To maximise space, it has become popular to position a garden office tight to the boundaries of the garden. And while this is a wise decision, particularly if you have a small garden, it can make accessing the sides of your office to maintain them difficult.
How close can you position a garden office to a fence
If you are building a 2.5m high garden office under the Permitted Development rules, you can position it tight the boundaries of your garden i.e. any fence, wall or hedge. If you want to build a taller garden office with either a mono or dual pitched roof, you would need to apply for Planning Permission to be able to position it within 2 meters of any boundary.
If you are building an office with a footprint of between 15 and 30 square meters, it will need to be positioned at least 1 meter from any boundary or otherwise be constructed with non-combustible materials, to comply with Building Regulations. In reality, this means that the cladding used on the external walls needs to have a low fire rating. Products like Cedral Weatherboarding is commonly used in these instances.
Wise material choices can be made today to save work tomorrow
If you are positioning your office tight to the fence, not leaving room for you to access the walls to maintain them. You need to think carefully about the finishes you choose so that they need little maintenance over the years.
Garden offices are commonly timber clad, and unless you choose a durable timber like Cedar or Larch, it is going to need some maintenance over the years to keep it in good condition. This is particularly the case if you opt for a painted finish, which will need recoating every three to five years.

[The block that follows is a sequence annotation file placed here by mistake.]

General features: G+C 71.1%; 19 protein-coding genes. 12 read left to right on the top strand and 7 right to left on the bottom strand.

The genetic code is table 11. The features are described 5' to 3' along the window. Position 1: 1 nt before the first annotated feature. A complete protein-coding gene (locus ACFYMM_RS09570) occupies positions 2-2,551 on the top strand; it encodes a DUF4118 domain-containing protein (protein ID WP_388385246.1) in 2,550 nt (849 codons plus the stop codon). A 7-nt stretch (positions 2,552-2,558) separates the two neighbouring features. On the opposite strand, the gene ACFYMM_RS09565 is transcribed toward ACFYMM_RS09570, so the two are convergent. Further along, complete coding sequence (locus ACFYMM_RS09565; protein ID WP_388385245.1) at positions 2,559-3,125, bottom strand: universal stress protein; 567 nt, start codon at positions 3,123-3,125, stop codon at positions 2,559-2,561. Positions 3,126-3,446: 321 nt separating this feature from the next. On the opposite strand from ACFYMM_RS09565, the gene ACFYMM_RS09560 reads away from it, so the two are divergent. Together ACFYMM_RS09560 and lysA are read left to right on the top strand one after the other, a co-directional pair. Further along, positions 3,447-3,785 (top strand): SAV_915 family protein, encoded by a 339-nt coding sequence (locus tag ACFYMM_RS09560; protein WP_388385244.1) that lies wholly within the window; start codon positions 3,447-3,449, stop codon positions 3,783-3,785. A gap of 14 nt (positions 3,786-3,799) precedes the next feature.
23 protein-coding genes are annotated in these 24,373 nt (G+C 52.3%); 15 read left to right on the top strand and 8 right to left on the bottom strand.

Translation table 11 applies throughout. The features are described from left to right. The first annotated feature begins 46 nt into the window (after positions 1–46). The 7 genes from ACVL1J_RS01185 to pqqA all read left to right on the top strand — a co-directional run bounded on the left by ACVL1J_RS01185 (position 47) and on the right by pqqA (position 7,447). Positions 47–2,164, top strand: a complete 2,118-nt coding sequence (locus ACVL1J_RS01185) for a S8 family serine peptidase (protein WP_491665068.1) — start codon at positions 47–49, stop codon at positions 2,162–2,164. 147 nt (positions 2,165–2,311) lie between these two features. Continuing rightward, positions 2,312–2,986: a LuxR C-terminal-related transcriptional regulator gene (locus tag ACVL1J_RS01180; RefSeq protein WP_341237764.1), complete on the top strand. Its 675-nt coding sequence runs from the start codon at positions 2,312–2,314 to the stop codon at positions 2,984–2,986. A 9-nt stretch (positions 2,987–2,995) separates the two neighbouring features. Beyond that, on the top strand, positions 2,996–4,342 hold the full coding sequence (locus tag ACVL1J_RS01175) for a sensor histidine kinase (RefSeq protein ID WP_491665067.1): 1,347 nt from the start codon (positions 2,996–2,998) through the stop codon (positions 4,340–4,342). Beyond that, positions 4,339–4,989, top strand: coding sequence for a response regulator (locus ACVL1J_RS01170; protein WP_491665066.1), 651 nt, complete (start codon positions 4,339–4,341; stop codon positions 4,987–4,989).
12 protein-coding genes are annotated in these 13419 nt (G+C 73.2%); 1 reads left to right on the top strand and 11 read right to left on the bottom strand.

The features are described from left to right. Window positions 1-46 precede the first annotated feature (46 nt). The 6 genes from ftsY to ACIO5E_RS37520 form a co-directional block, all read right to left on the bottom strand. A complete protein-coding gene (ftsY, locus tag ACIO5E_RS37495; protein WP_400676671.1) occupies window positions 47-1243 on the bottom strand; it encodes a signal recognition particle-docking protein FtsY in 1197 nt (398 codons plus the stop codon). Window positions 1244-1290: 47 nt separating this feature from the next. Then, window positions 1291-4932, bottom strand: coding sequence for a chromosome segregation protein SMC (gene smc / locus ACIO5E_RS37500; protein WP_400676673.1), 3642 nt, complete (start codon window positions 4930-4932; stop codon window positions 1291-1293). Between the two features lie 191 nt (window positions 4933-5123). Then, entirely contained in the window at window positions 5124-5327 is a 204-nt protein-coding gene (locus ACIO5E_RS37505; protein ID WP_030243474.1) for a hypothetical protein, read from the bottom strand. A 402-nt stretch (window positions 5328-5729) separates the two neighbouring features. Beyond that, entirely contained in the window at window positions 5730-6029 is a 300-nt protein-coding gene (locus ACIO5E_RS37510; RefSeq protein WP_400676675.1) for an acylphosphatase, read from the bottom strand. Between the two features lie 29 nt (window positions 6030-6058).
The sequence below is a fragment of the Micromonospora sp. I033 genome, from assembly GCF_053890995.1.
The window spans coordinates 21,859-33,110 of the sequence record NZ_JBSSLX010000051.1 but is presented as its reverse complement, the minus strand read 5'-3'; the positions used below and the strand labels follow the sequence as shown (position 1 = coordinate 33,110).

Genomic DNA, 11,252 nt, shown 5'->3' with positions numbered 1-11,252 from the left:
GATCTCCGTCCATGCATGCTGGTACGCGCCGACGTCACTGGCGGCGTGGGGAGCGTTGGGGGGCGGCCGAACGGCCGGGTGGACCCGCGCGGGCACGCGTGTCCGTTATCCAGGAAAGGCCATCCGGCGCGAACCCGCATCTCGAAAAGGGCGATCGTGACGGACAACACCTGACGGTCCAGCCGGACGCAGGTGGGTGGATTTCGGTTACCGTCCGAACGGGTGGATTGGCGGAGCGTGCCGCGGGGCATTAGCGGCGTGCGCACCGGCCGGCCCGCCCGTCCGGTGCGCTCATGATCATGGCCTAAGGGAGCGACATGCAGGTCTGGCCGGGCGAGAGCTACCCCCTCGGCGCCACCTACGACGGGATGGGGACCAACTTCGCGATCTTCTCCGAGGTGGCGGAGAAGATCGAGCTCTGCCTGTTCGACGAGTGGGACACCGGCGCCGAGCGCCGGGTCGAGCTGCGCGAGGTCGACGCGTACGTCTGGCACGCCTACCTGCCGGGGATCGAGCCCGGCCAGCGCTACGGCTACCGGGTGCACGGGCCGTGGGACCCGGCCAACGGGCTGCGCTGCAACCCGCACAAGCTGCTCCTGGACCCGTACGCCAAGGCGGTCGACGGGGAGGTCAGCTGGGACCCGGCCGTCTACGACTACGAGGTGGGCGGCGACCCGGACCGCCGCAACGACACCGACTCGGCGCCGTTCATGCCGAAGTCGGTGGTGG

Garden office designers know that this is a concern for many owners, so have a palette of low maintenance finishes that you can choose from for walls that are difficult to access. Firms like Booths Garden Studios, for instance, use a mix of coated metal cladding and UPVC meaning their offices can be positioned tight to a fence with no need to access the sides for maintenance.
Other firms make use of materials like composite wood – made by mixing wood fibres with polymers and coloured cement based boards, both of which maintain their appearance with no ongoing maintenance.
We are starting to see other durable materials like rubber membranes being used on walls that are difficult access.
Why spend on expensive cladding if it is not going to be seen
Positioning your garden office tight to the fence might be a wise decision from a space perspective, but it could also save you money. Many garden office designers will offer the option of mixing and matching cladding finishes. This can allow you to pick an expensive cladding like Cedar for the sides of the office that are going to be visible, and something cheaper, yet still durable like Thermowood on the sides which are not going to be seen.
It’s worth asking your garden office designer if this is something they offer.
So, with wise material choices, it won’t be a problem that you can’t get down the sides of your garden office to maintain them.
Suggested further reading:
- Why are garden offices built in wood
- Cedar garden office
- Explore the work of more than one supplier
- Talk to your neighbours